Thursday, October 20

Katrina Fatigue

Weeks have passed since the twin disasters that was Hurricane's Katrina and F.E.M.A., and it's clear that the attention span of the nation has wavered. With the Earthquake's in Kashmir, and the approaching Hurricane Wilma - the temporary window of oppurtunity where the true impact of poverty was clear and obvious to all, has returned to it's nominal position -- far on the back burner.

Box of privately donated Supplies ready to be sent to Katrina Victims in August
We've entered Katrina Fatigue, the charity drives are over, all the Rock Stars and Movie stars have all gone back to Hollywood and New York - back to the Red Carpet, people's attention has wavered - the levee's are still broken, the city is still mostly flooded, the GOP has shifted blame to Mayor Nagin and Governor Blanco.

We had a moment where the national's attention was focused - like a laser - on the issue of poverty. People cared - for a while - people contributed - for a time, but that time has passed. President Bush made a speach from New Orleans that practically made him sound like a simpering Liberal, with a long list of federal subsidies and spending on the poor...

Tonight I propose the creation of a Gulf Opportunity Zone, encompassing the region of the disaster in Louisiana and Mississippi and Alabama. Within this zone, we should provide immediate incentives for job-creating investment, tax relief for small businesses, incentives to companies that create jobs, and loans and loan guarantees for small businesses, including minority-owned enterprises, to get them up and running again. It is entrepreneurship that creates jobs and opportunity; it is entrepreneurship that helps break the cycle of poverty; and we will take the side of entrepreneurs as they lead the economic revival of the Gulf region.

I propose the creation of Worker Recovery Accounts to help those evacuees who need extra help finding work. Under this plan, the federal government would provide accounts of up to $5,000, which these evacuees could draw upon for job training and education to help them get a good job, and for child care expenses during their job search.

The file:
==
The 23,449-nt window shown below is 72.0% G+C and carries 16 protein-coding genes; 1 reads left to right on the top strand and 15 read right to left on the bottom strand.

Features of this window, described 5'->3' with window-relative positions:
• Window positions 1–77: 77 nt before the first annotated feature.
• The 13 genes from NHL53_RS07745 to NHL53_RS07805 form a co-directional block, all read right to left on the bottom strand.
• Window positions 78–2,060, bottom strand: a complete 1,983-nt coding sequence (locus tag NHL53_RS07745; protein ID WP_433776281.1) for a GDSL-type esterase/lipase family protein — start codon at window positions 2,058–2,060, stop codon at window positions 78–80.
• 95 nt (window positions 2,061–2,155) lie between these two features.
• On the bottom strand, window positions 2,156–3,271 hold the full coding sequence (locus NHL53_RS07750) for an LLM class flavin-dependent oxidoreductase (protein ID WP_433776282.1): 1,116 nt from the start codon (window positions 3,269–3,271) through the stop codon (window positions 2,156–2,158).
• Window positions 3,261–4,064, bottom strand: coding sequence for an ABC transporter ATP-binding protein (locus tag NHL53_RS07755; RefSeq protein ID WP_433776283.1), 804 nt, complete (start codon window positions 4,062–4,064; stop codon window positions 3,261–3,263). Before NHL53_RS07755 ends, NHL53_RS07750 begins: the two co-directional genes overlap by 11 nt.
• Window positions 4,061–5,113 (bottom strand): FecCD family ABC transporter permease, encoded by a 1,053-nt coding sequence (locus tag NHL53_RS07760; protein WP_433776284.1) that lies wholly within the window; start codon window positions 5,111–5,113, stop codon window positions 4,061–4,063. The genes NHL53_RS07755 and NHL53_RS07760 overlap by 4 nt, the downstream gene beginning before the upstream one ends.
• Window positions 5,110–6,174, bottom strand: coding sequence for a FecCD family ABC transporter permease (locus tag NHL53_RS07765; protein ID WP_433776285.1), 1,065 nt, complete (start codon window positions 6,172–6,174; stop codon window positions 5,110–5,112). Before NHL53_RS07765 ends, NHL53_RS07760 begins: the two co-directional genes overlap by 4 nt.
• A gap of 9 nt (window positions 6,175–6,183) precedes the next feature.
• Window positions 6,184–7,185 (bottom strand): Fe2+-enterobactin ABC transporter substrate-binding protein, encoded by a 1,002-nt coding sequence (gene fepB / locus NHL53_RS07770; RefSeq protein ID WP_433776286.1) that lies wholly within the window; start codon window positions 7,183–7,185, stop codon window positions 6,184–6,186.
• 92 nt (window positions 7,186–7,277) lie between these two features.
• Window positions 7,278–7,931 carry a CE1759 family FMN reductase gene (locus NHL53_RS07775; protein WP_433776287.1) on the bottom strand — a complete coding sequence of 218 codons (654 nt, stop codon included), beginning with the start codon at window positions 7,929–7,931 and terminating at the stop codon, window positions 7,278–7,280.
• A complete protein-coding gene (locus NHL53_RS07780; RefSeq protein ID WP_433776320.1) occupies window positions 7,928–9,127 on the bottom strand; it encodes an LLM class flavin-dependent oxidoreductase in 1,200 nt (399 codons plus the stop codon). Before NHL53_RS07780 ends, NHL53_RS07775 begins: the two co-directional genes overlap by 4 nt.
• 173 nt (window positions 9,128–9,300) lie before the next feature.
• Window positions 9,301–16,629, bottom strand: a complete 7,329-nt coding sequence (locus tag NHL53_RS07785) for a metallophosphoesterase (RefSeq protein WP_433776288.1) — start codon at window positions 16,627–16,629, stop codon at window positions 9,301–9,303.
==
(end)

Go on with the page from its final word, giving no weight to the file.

And to help lower-income citizens in the hurricane region build new and better lives, I also propose that Congress pass an Urban Homesteading Act. Under this approach, we will identify property in the region owned by the federal government, and provide building sites to low-income citizens free of charge, through a lottery. In return, they would pledge to build on the lot, with either a mortgage or help from a charitable organization like Habitat for Humanity. Home ownership is one of the great strengths of any community, and it must be a central part of our vision for the revival of this region.

Then he turns around and destroys the minimum wage in the disaster area, which or course is exactly what poor people really need.

Riding the Bus home from work in LA I heard an exchange between the driver and one of the passangers concerning Katrina Survivors and Refugees who had been bused to the Skid Row area of Downtown LA.

"I'm not giving another dime to F.E.M.A, those people downtown are taking their $2000, going out and spending it on crack -- getting high!"

Never mind the fact that Skid Row is filled with predators and dealers who are more than happy to relieve these desperate people, who've lost everything they own and many of their own family in the storm and aftermath, of every dime they can. Never mind the fact that people who've been through a trauma this large are far more than likely to self-medicate - and that what they really need is treatment and counciling. As she was saying this the bus driver was in the middle of haggling over a set of bootleg Louis Vuitton purses and sunglasses from a sleazy hustler who was only half-a-rung up the food chain from a drug dealer.

Because that's how you have to survive sometimes in the inner city. Got no job? Become an Dntrepeneur and meet the needs of the market. If people want cheap knock-offs of some ugly name brand knick-knacks - go to Downtown LA and sell them at a 60% markup to any dupe you can find. If a bunch of hungry desperate and demorilized people get bused into town with $2000 a peice burning a hole in their pocket - sell 'em drugs.

It's the American Way - don't cha know?

We began a War on Poverty over thirty years ago, and we've had many different flare-ups and skirmishes during that entire time -- this isn't the time to give up, not when the costs of failure are so obvious and glaring to all.


No comments: